Understanding the Difference Between Burglary and Criminal Trespass

In Pennsylvania, criminal trespass and burglary are related, but they are separate offenses. Both the state’s burglary and criminal trespass laws are meant to protect the public and the property people own from people entering their private property without their permission.

However, burglary includes additional elements that criminal trespass does not. Here is some information from a criminal defense lawyer at DiCindio Law to help you understand these two crimes and what to expect if you are charged with either one.

What is Burglary Under Pennsylvania Law?

In Pennsylvania, a burglary occurs when you enter an occupied structure or building without permission and with the intent to commit another crime inside.

Before a prosecutor can secure a conviction for this offense, he or she must prove both the fact that you unlawfully entered the property and that you did so with the intent to commit a crime while inside the structure or building.

A building or occupied structure includes any building used for business or a structure designed to provide overnight accommodations. It does not matter whether or not someone is present when you enter.

This can include an office building, apartment, warehouse, home, or recreational vehicle.

What Are the Elements of Burlgary?

The prosecutor has the burden of proving all of the elements of burglary beyond a reasonable doubt to secure a conviction. If the prosecutor is unable to prove one of the elements, you cannot be found guilty of burglary.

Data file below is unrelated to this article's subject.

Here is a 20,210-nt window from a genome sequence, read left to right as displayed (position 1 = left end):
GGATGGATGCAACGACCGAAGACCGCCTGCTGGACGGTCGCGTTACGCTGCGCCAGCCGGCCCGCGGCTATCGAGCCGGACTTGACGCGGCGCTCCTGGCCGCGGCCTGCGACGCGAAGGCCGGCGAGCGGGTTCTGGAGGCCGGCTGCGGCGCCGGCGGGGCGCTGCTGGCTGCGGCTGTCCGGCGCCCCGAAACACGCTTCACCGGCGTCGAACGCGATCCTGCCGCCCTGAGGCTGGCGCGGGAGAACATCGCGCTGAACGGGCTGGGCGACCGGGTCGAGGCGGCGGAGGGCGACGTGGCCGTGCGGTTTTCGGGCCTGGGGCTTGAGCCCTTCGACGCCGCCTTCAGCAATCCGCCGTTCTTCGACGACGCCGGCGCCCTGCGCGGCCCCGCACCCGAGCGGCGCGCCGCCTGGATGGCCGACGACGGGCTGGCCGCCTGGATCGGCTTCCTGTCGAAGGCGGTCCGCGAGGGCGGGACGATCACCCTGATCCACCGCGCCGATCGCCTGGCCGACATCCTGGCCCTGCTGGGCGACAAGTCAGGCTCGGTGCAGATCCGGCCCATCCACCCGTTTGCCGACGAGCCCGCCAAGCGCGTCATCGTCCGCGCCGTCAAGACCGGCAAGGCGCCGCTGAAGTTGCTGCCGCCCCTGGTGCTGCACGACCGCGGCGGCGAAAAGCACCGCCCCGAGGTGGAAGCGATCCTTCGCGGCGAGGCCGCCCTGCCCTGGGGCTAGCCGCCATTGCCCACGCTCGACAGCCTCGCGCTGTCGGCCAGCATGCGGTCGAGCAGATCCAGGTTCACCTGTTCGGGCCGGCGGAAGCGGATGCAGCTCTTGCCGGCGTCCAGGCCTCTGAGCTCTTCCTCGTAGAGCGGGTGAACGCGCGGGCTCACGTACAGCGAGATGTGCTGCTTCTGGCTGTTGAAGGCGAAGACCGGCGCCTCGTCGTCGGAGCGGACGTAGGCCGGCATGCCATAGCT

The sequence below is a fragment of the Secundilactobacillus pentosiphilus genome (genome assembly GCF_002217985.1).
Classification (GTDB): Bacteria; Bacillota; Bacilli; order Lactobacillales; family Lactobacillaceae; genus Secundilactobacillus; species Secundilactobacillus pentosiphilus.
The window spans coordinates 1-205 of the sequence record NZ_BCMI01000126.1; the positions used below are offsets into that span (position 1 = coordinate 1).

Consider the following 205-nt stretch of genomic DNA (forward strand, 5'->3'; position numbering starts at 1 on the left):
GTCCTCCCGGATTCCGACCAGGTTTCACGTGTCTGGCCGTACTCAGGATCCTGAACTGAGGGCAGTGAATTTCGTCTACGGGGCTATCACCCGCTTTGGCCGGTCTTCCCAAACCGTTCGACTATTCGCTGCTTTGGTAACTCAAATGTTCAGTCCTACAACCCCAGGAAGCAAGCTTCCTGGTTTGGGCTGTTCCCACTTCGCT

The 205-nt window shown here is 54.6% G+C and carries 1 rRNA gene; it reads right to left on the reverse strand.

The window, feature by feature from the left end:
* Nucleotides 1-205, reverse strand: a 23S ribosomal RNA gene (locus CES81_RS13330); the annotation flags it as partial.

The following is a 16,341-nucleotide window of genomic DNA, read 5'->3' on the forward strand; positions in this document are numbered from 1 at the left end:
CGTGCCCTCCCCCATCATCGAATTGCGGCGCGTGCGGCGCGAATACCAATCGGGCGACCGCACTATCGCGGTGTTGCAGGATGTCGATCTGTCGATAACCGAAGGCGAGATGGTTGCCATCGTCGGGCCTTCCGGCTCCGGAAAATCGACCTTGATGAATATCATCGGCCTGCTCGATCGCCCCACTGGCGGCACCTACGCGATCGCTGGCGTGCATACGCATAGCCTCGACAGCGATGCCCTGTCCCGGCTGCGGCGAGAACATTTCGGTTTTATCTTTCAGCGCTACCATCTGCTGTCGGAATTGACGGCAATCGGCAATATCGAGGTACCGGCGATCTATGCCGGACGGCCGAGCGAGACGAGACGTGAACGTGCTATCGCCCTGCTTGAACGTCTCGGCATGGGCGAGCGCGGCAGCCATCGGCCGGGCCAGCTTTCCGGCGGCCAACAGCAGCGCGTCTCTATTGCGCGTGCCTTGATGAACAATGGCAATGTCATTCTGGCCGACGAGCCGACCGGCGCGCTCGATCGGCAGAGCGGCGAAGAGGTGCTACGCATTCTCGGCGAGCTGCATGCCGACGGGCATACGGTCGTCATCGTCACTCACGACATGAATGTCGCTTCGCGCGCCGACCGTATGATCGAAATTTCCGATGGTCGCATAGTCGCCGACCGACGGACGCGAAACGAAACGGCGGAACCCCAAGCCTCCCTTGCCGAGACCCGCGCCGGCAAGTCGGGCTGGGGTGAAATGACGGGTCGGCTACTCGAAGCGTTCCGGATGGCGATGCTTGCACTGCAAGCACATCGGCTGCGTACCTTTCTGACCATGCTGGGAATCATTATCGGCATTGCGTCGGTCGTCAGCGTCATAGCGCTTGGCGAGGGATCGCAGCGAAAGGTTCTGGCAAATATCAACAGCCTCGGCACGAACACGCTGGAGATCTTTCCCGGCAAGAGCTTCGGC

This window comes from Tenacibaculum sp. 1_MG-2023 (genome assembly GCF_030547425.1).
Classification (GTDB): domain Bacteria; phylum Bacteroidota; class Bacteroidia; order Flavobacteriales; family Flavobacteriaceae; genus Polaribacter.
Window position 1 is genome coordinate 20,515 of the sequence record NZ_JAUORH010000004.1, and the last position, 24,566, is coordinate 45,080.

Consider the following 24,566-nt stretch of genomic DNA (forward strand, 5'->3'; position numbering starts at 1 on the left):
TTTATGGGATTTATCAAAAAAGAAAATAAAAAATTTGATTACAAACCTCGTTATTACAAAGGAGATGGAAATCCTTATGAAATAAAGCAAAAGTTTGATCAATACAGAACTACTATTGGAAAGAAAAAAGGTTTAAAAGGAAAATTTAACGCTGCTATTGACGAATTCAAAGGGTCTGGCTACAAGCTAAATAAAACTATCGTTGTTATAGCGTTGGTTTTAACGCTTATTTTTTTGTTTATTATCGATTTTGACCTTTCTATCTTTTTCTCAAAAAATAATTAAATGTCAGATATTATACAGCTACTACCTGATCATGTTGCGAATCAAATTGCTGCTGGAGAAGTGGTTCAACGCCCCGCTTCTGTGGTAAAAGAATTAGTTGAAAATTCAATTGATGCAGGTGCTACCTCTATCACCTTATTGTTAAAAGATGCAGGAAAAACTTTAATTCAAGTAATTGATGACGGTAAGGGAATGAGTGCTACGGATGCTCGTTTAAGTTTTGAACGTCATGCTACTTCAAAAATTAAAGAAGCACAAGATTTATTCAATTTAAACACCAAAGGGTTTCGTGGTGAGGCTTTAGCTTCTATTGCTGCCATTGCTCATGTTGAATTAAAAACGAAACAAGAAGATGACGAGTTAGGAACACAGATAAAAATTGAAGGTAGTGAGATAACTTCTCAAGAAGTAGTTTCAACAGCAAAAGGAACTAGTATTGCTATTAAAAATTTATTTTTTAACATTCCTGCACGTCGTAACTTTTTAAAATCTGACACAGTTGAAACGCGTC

However, you might be found guilty of a lesser included offense, including trespass or attempted burglary, depending on the circumstances. The first element of burglary is that you unlawfully entered the building or occupied structure without permission.

You do not have to use force to enter unlawfully. For example, if you gained entry by threats or fraud or simply reached through a mail slot to open the door, that is sufficient.

The second element of burglary is that you intended to commit a crime after unlawfully entering the structure or building. This element requires the prosecutor to present evidence about your state of mind at the time that you entered.

The crime you intended to commit inside can be a misdemeanor or felony. You must have intended to commit the crime and unlawfully entered for the purpose of doing so.

You do not need to have successfully completed the intended crime. Instead, having the criminal intent at the time of entry alone is sufficient.

Penalties for Burglary

Burglaries in Pennsylvania are classified as felonies. If you enter into a home or enter into a building or occupied structure with the intent to commit a crime when people are present inside, the penalties will be more severe.

Possessing burglary tools is also a misdemeanor crime.

First-Degree Burglary

You can be charged with first-degree burglary if you enter an occupied structure or building that has been adapted for overnight accommodation.

You can also face first-degree burglary charges if you enter a building or occupied structure to commit a crime while someone is present or when you enter a building or occupied structure to steal drugs. Under these types of situations, you will face up to 20 years in prison and a fine of up to $25,000.

However, the penalties you will receive will depend on the severity of the offense. You will face more severe penalties when the risk of harm is higher.

For example, if you committed a home burglary when no one was at home, you would face a lesser sentence than if you burglarized a home when someone was present, and you injured him or her.

Second-Degree Burglary

You can be charged with second-degree burglary if the building you unlawfully entered to commit a crime was not adapted for overnight accommodations and no one was inside at the time of your entry.